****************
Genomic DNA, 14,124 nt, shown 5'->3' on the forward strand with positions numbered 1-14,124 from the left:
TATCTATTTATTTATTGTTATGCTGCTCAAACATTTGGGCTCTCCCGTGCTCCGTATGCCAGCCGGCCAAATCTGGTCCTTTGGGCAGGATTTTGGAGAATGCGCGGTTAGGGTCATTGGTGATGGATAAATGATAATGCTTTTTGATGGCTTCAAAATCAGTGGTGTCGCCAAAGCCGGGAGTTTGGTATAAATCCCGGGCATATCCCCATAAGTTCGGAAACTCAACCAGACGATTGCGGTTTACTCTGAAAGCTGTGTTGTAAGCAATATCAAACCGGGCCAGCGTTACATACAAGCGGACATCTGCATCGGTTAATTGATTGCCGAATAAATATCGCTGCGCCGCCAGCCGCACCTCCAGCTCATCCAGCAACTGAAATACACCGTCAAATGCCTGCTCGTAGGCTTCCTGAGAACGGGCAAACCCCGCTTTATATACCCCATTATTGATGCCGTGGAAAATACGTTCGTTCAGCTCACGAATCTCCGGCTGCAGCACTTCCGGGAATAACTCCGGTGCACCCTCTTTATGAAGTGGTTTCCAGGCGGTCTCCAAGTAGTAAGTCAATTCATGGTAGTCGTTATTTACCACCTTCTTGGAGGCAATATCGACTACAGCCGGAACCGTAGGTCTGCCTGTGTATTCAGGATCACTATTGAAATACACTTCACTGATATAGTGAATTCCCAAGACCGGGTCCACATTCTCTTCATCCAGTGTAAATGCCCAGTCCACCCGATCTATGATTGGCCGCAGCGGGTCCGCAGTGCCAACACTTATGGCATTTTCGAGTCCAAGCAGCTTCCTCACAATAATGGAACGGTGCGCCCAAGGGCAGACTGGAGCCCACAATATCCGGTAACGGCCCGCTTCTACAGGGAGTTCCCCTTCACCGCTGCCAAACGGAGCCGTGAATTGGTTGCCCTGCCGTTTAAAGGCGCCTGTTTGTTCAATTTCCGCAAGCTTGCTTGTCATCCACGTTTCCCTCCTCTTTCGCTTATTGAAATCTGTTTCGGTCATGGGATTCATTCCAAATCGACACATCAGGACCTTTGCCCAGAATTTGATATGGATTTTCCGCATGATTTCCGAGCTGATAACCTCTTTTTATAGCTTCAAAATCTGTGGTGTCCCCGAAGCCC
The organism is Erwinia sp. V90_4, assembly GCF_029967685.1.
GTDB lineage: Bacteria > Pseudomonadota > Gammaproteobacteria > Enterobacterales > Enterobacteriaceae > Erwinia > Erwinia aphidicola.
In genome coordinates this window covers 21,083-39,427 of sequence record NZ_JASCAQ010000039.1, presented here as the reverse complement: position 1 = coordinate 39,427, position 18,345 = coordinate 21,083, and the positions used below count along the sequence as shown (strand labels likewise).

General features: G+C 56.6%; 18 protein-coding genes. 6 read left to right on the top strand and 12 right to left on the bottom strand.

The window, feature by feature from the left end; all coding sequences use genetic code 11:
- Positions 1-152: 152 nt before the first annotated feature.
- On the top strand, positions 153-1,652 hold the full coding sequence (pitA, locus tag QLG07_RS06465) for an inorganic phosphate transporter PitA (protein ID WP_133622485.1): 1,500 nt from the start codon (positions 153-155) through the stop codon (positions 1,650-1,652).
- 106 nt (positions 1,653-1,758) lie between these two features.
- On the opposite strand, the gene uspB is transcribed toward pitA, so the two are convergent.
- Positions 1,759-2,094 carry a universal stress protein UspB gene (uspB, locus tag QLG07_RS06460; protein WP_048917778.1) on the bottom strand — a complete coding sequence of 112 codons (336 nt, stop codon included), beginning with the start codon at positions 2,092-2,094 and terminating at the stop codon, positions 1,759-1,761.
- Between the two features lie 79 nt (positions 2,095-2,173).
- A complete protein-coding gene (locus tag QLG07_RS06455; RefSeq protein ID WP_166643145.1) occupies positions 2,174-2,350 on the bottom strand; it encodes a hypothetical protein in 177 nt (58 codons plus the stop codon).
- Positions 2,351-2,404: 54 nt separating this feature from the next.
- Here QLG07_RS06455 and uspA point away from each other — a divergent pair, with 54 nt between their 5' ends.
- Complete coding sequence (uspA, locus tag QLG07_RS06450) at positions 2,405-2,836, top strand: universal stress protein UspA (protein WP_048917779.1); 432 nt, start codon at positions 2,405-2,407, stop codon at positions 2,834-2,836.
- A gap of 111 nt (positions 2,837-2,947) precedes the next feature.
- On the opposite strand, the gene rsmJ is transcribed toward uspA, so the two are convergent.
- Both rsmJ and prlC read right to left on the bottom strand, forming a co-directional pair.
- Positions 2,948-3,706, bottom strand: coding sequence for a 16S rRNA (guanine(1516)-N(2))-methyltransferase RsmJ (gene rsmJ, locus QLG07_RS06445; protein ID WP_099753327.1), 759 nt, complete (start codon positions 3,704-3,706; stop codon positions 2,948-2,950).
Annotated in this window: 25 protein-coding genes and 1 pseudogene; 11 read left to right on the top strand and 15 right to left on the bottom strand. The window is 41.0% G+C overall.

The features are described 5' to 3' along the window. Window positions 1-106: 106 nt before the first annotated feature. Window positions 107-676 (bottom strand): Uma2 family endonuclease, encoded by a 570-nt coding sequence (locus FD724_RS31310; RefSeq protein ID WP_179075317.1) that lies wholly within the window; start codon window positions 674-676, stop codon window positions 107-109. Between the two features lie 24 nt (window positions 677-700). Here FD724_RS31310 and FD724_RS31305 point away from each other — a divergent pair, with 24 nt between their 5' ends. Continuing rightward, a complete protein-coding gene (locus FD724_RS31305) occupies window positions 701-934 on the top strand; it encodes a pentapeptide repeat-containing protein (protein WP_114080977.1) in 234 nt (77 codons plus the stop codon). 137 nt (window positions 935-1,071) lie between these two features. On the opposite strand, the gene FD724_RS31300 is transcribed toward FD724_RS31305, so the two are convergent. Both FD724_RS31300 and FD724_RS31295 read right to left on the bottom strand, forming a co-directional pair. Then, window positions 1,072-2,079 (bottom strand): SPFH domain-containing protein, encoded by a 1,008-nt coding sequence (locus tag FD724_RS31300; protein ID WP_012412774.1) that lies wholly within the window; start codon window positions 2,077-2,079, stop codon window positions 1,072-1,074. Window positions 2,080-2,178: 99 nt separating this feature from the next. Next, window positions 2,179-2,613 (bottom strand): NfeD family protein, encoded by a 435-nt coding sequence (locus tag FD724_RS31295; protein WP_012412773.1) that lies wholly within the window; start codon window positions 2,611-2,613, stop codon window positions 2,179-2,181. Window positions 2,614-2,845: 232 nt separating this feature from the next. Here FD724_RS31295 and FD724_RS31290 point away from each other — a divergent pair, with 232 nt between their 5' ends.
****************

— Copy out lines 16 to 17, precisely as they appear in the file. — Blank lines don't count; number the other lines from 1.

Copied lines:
- Here QLG07_RS06455 and uspA point away from each other — a divergent pair, with 54 nt between their 5' ends.
- Complete coding sequence (uspA, locus tag QLG07_RS06450) at positions 2,405-2,836, top strand: universal stress protein UspA (protein WP_048917779.1); 432 nt, start codon at positions 2,405-2,407, stop codon at positions 2,834-2,836.